The site is a nicely formed scooped enclosure, comprising of an earthen bank which runs nearly the full circumference of the top of the mound and stands to a height of around a foot in places, and the remains of a possible ditch to the East of the earthworks. There's no doubt that the site has been damaged by recent attention, specifically in its use as a deposit for household waste!

A nearby glacial morain was found to contain a human burial, and field walks done in nearby fields, turned up axe heads and other flint tools. It's therefore quite likely that the whole area, extending right down the lands now occupied by Levens Hall, were active well before the medieval hall was built.

It is nearly impossible to gain access to this site, due to the lack of gates on the East side of the road, and the high hedges growing on high field banks. A little scrambling is therefore required to access this area.......but don't get caught!

Romano, British settlement, Hutton Roof

Hutton Roof,
About two miles to the West of Kirkby Lonsdale, and about a quarter of a mile off the A65, lay the remains of a large Romano, British settlement. Easily accessible from the nearby road, the public footpath runs right alongside the remains, affording good views right around the earthworks that survive today.

As you approach the remains from the nearby road, the earthen bank that encircles the settlement can be clearly seen. It consists of a bank that runs nearly the full circumference of the settlement, that is, in some places, around a foot high. At one point, for about ten metres, the bank is topped with limestone boulders, possibly original. In the centre of the remains, more earthen banks can clearly be seen, possibly marking the remains of buildings and further enclosures.

The site is well protected. It sits at the highest point for a few miles around, with flat land to the South. To the East and North, the settlement is protected by natural limestone escarpments, and to the West, the land drops away. It's easy to see why this spot must have been chosen as a place to settle.

All in all a great site to visit, and readily accessible from the nearby road.

Excavations that took place at this site revealed pottery and the remains of several buildings within the protective earthen banks.

Sunday, October 01, 2006

More of Kendal's buildings

Kendal Work House 
Windermere Road

What's left of the Kendal Work house has been converted to townhouses now, in a development called Strickland Court.

Originally built in 1769 on Windermere Road, in those days called House Of Correction Hill, the work house was able to accomodate around 80 people. In 1776, plans were drawn up that would enable it to take in more of Kendal Parish's poor. In 1795, there were around 136 people in the Work House.

Above. Kendal Work House Manager's residence. 

In 1800, the children of the Work House were employed to teas wool, which was then handed to the adults to weave on hand looms, for the production of 'hardens', a form of coarse sacking. This form of work was carried out on the premises for around 50 years. From the 1820's, children at the Work House, were offered out to local businesses as apprentices.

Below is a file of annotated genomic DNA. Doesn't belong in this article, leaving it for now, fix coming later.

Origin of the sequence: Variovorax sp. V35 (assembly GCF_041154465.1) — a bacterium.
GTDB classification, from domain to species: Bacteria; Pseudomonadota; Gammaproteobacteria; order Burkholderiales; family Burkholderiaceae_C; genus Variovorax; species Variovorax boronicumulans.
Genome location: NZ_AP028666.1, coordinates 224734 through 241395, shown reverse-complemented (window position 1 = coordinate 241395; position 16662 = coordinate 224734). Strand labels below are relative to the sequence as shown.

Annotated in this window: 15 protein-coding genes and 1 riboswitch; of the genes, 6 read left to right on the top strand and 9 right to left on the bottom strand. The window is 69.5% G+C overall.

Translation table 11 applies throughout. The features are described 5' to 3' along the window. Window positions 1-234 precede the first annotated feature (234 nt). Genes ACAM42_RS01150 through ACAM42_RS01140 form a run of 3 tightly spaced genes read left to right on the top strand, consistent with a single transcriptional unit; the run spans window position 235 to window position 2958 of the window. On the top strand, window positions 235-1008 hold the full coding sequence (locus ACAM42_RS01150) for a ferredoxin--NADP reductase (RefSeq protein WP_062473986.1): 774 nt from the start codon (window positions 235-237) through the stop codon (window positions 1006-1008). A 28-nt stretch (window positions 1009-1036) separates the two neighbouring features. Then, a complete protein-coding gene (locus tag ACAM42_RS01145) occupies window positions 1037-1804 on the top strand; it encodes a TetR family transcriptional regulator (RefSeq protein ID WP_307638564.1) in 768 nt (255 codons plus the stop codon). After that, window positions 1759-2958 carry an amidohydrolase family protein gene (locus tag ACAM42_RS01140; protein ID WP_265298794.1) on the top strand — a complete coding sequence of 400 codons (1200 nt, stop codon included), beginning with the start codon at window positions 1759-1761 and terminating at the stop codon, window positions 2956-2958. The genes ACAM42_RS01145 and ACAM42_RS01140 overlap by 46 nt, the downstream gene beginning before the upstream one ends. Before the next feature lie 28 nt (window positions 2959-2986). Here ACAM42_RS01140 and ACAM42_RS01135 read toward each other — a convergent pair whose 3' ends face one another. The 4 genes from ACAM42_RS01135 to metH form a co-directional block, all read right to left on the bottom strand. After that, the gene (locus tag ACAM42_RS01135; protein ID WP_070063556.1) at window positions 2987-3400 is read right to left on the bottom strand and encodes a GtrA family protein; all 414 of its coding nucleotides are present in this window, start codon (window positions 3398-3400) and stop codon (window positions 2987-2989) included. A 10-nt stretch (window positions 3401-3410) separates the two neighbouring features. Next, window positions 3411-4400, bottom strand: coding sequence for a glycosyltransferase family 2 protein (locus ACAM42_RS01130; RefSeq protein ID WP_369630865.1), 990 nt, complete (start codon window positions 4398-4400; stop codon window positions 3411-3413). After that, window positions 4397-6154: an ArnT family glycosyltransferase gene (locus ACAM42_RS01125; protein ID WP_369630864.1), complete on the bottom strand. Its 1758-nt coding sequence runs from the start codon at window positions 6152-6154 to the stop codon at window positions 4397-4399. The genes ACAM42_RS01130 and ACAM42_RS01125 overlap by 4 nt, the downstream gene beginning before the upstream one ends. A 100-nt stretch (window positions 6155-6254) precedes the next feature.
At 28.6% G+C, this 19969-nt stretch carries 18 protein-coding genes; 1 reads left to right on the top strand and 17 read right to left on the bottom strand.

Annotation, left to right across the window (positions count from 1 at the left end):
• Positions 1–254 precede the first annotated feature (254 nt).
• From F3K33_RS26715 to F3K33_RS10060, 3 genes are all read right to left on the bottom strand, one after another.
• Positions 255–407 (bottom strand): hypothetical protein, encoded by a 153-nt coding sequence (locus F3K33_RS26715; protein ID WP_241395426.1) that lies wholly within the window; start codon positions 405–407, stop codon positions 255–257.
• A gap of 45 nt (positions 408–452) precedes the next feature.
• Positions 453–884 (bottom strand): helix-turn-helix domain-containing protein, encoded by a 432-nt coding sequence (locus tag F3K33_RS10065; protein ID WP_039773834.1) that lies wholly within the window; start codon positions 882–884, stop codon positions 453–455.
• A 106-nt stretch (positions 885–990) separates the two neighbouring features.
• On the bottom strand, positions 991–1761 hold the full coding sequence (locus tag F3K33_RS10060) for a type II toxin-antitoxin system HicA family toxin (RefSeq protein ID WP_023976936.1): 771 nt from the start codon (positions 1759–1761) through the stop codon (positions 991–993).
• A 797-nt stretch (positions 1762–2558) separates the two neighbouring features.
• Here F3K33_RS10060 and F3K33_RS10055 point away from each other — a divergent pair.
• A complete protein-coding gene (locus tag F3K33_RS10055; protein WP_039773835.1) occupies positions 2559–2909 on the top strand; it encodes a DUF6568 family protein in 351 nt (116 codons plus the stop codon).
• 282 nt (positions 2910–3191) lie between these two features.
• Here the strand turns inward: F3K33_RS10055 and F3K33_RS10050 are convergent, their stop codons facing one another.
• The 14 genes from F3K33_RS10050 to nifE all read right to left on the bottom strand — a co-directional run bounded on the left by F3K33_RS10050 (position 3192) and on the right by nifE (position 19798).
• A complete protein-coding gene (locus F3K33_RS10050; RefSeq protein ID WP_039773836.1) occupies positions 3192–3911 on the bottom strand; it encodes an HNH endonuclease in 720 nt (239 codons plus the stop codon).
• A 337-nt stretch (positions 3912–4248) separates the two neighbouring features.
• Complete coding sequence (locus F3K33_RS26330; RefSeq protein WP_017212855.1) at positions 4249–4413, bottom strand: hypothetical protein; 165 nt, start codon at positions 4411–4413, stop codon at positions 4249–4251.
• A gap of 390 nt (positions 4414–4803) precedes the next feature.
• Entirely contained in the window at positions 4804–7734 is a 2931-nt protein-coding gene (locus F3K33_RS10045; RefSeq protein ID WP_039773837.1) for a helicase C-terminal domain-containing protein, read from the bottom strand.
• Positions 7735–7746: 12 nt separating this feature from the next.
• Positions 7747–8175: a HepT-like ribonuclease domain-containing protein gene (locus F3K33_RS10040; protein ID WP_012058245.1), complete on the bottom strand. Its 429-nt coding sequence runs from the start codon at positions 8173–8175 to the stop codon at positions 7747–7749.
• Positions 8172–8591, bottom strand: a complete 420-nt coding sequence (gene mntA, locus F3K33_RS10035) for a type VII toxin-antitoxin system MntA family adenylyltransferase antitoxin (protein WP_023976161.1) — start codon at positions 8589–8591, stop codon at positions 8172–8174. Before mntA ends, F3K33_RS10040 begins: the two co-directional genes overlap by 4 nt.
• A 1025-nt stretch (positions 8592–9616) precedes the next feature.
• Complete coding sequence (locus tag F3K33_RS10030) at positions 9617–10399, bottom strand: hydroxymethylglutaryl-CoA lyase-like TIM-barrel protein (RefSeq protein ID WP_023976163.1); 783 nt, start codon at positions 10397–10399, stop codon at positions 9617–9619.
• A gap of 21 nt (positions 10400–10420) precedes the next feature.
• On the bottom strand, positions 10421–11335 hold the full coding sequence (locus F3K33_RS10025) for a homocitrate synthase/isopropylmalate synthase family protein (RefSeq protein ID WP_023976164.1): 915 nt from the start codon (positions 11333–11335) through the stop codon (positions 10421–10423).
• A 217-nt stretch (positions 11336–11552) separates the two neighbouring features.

Above. The manager's house and the courtyard.

 In 1809, on the South side of Kendal, another work house was opened up. The residents of this institute were offered to local farmers as workers and farm hands. This work house was situated at Anchorite Place, formaly known as Poor House Lane. In 1861, the Work House contained a wing for the 'elderly and infirm' , a dining hall, stores and workshops. One wing contained the master's accomodation (still in existence today) and offices. The West wing contained able bodied accomodation and a padded room for 'imbeciles'!!

The Work House eventually became Windermere Road Institution. In 1948, it was known as Kendal Green Hospital, and in 1970, after the hospital closed, some of the building were demolished....mainly leaving the U shaped collection of buildings today known as Strickland Court.

Aynam Road Fire Station 

Situated at the East end of Miller Bridge, the buildings are pretty recognisable as an old fire station. There are three doorways where appliances would have been kept, with a large rear yard for their maintenance. As soon as I have more information regarding these buildings, I'll update this post.

Sandes Hospital 

The hospital was built in 1659 by Thomas Sandes, a wealthy local cloth merchant and mayor of Kendal.

Above. Kendal Civic Society's green heritage plaque. 

Above. The entrance leading to the Alms houses. 

Above. Donation box for the widows living at the hospital. 

Above. Date stone showing the date the hospital was built, and the date it was refurbished. 

Above. The chapel.

The intention was to provide eight alms houses for poor women of Kendal. At the West end of the yard, he also built a school, later to become known as the Blue Coat School.

The gatehouse that faces out onto Highgate, was rebuilt by Miles Thompson of the Webster firm of Kendal in 1852. In 1886, the Blue Coat School merged with Kendal Grammar School, and then in 1980, was succeeded by Kirkbie Kendal School, the trustees of which still own the property today. The Blue Coat School has since been converted to flats.

The alms houses are accessed through the gatehouse, and are built on the right hand side of the yard. Just inside the gatehouse, the iron poor collection box still exists with its plead of "Remember the Poore".